“Whole Foods [Market] supports innovation and helps foster the growth of smaller innovative brands that fit with their core values,” Hilary says. She called their team “gracious and outstanding,” and credits Whole Foods Market for much of the company’s rapid growth. Hilary’s Eat Well upgraded to their current location in 2013, which is where they produced nearly three million veggie burgers last year. Their line has expanded to include salad dressings, too. (I used my favorite, her balsamic thyme dressing, in the recipe below.)

Hilary’s goal is “to use the best ingredients while still getting a product to consumers that they can afford,” and she manages to do so thanks to careful ingredient sourcing, as well as the continued support of Whole Foods Market and her loyal customers. Whole Foods Market helps small suppliers reach their full potential by offering a low interest loan program to fund their growth. Hilary says she is likely going to reach out to them to finance upcoming capital equipment expenses.


Hilary looks forward to releasing more products that support biodiversity, the environment, economy, community and culture. That might seem like a long list for one small company to support, but Hilary believes that everything is connected. Our conversation shifted constantly between the soil and our guts, food allergies and biodiversity, farmers and the culture at large. She believes that on all scales, “Diversity creates healthy systems.” Amen.

Hilary says that she never would have had the courage or vitality to open Local Burger if she hadn’t healed herself through nutrition. She wants for everyone to feel good so they can reach their full potential, too. That’s why her products are manufactured in a facility free of allergens like gluten, egg, dairy, soy, corn and nuts.

Also read: Southwestern Kale Power Salad with Sweet Potato, Quinoa & Avocado Sauce

It’s also why she chose millet as the primary grain in her burgers—it’s gluten free, easy to digest, drought-resistant and grown in nearby states. She chose Redmond’s Real Salt from Utah because it tastes better and offers over 60 trace minerals. Her black rice burgers feature rice from Lotus Foods because their SRI growing method requires 50 percent less water. I could go on and on.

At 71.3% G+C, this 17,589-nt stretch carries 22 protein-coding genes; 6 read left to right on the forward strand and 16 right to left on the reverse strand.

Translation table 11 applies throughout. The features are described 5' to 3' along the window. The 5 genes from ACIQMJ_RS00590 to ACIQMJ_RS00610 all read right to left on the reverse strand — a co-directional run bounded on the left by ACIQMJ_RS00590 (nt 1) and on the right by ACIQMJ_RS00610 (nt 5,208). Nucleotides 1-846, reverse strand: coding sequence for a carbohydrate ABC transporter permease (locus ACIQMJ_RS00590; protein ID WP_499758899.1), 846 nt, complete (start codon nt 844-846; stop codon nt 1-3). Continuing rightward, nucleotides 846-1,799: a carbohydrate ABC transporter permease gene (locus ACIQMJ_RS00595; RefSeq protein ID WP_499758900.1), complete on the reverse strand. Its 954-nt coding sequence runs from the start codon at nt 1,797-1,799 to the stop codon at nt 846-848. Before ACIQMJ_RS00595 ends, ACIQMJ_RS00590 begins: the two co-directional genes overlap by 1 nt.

It’s always been apparent to me that Whole Foods Market seeks out the best natural and organic products, but my afternoon at Hilary’s showed me that they help their suppliers thrive, too. I’m glad to know that my dollars count for good at Whole Foods Market.


  • 2 tablespoons pepitas (green pumpkin seeds)
  • 2 medium red beets
  • Handful arugula, roughly chopped
  • ¼ cup crumbled feta
  • Hilary’s Eat Well Balsamic Thyme Dressing with Eyebright or homemade balsamic vinaigrette, to taste


  1. First, toast the pepitas in a skillet over medium heat until fragrant and making little popping noises, about 5 minutes. Transfer to a bowl to cool.
  2. Peel the rough skin from the beets with a vegetable peeler. If you have a mandoline, use it to slice the beets into thin matchsticks (watch your fingers!). If you don’t have a mandoline, hold onto the rough end of the beet and slice the beet into super thin rounds, starting at the tip and working your way to the rough top. Discard the rough top. Working in batches, stack the rounds on top of each other and slice them into long, thin matchsticks.
  3. In a medium-sized serving bowl, combine the beets, arugula, crumbled feta and pepitas. Drizzle in just enough dressing to lightly coat the salad once tossed. Toss and serve.